The Ellis map identifies Empire City on the Tuolumne River. The Jackson map names Crescent City in the same place, whereas the second edition of Jackson's map correctly refers to the map as Empire City. See below for the histories of these two towns.
The Ellis map locates Grayson Ferry on the San Joaquin River, between the Tuolumne and Merced Rivers. The Jackson map fails to locate Grayson Ferry, although the second edition locates Grayson City on the opposite side of the San Joaquin River. See below for a history of Grayson's Ferry.
The Ellis map locates San Joaquin City at the confluence of the San Joaquin and Stanislaus River. The Jackson locates Stanislaus City in both the first and second editions of the map.
The Ellis map locates Montezuma to the east of Suisun Bay on the San Joaquin River. No similar town appears on either Jackson map.
The Ellis map locates Suisun City, which is not on the Jackson map.
The Ellis map locates Washington, which is called Margaretta on both editions of the Jackson map.
The Ellis map locates Fremont. The first edition of the Jackson shows Fremont, but fails to include the name, which is added in the second edition.
The Ellis map locates Marysville (founded January 1850), Eliza, Plumas City and Nicholas on the Feather and Yuba Rivers. The Jackson omits these towns.
The Ellis map locates Chico Creek. The Jackson map refers to the map as Bear Creek in the first edtion.
The Ellis map locates Hensley's Ranch, Biddle's Ranch and Neal's Ranch on Chico Creek and Butte Creek, which do not appear on the Jackson. Both maps locate Heath's Ranch, while the Jackson locates Guillaume Saw Mill on the upper Butte River, which does not appear on the Ellis.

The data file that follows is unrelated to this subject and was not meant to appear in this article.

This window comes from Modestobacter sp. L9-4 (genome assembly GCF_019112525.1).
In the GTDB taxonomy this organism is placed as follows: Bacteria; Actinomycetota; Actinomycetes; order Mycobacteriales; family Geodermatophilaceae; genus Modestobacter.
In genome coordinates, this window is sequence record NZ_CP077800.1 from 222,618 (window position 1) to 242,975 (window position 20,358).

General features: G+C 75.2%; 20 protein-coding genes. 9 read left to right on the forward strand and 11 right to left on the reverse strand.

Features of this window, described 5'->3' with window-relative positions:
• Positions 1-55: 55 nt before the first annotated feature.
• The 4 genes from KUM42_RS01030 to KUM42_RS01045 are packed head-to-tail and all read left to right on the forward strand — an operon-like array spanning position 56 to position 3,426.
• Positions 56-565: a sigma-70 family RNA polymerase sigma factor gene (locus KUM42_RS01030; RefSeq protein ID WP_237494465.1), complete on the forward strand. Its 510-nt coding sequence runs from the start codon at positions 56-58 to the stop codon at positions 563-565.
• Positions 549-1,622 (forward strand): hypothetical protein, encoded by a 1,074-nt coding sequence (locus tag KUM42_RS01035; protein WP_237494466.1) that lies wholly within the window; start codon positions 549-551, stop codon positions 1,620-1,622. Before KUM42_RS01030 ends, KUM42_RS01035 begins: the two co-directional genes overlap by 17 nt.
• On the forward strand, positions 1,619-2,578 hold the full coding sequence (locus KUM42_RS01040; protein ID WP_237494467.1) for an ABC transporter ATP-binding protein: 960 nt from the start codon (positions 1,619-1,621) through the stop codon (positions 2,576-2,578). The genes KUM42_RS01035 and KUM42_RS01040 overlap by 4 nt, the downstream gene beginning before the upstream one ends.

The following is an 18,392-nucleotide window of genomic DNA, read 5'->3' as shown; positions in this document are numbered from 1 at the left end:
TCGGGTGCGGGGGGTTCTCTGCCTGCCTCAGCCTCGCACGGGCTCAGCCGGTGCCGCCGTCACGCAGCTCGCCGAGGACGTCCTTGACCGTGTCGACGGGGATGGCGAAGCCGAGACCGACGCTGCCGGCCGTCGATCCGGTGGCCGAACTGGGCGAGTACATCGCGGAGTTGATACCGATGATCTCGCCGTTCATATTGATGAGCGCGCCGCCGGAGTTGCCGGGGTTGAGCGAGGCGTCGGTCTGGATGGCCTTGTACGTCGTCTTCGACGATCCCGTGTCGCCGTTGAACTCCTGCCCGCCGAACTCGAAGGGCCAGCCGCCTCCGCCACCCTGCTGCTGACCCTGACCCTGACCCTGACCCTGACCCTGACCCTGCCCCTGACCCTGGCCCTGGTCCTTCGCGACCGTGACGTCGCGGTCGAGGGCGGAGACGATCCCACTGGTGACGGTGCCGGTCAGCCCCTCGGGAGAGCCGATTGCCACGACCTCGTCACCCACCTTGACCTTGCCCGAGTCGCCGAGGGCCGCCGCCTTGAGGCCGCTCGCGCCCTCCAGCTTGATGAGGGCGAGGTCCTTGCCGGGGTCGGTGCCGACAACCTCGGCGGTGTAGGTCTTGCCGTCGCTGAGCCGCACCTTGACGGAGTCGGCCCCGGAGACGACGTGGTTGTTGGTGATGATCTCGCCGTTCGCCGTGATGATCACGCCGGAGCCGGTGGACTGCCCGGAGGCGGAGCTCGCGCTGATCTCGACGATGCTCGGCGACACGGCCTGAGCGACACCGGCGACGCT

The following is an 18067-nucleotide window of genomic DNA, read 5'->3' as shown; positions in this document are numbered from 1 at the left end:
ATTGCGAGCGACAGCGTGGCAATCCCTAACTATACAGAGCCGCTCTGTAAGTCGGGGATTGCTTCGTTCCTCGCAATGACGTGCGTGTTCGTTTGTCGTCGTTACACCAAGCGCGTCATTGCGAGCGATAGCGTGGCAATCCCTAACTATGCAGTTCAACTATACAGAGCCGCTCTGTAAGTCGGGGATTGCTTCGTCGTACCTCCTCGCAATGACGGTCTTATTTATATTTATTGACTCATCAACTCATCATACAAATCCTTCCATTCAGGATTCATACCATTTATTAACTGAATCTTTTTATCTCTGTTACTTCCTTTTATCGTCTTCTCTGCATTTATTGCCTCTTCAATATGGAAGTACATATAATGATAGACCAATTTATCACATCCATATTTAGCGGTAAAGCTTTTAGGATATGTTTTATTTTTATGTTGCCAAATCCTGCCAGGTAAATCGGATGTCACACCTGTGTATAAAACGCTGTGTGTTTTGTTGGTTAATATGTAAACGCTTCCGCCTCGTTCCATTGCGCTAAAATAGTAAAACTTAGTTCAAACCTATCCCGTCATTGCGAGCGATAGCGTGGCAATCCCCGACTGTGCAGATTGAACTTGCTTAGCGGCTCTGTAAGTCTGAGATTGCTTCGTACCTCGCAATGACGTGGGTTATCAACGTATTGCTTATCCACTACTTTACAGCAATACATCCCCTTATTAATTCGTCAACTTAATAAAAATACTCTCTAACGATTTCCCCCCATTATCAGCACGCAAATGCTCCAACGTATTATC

Crescent City was established on the NORTH bank of the Tuolumne River in late 1849 or early 1850 by Benson & Byers. However, after promoting the city, the Steamer Etna coming from Stockton was unable to regularly reach the town, and the town failed within months of its formation. Empire City was founded at about the same time on the SOUTH bank of the Tuolumne in April 1850 and would quickly become a well populated and viable town, the county seat of Stanislaus County and the head of navigation on the Tuolumne River. The Stanislaus Historical Quarterly for Winter 2013 notes:
Empire City was founded a mile or so up the river from the failed settlement of Crescent City. It was on the south bank, near the point where today's Santa Fe Railroad bridge crosses the Tuolumne River. For at least a month, there was some confusion as to Empire City's real name. It was called Crescent City at first by some and then Crescent City Secundo, but Empire City quickly became its official name. The founders were E.S. Townsend, Jr. and Edmund P. Hart. Some considered John G. Marvin, a longtime supporter of Empire City, as being the founder. The Stockton Times newsman who [reported the Etna's first trip to Crescent City] . . . also wrote on May 4, 1850: "Having spent a very merry evening with Mr. Townsend, Jr. and Mr. Hart from a rival city [Empire City] on the opposite bank two miles higher up."
Andrew Jackson Grayson, a native of Louisiana, who came to California in 1846, established a ferry at the Grayson site in April 1850. Captain Grayson, veteran of the Mexican War in California, and other men settled on the land grant in early 1850. In 1849, Grayson and J.F. Stephens were partners in a merchandise business in Stockton. They conceived the idea of planting a town and ferry boat service for miners heading for the southern mines. There was a public meeting of sorts held at the Grayson ferry site on February 27, 1850, establishing a settlement, with the name of Grayson. Grayson Ferry began operating in April 1850. Grayson, also known as Grayson City and Graysonville, is located on the west bank of the San Joaquin River, about five miles south of the mouth of the Tuolumne River, on land once part of the Mexican land grant, Rancho Pescadero.
San Joaquin City was a river town established in 1849. Pioneers and freight wagons following post roads to the southern mines crossed the San Joaquin River nearby at Durham's Ferry. As a terminal for riverboats, the town played an important part in the development of the west side of San Joaquin Valley, with grain farming and cattle raising.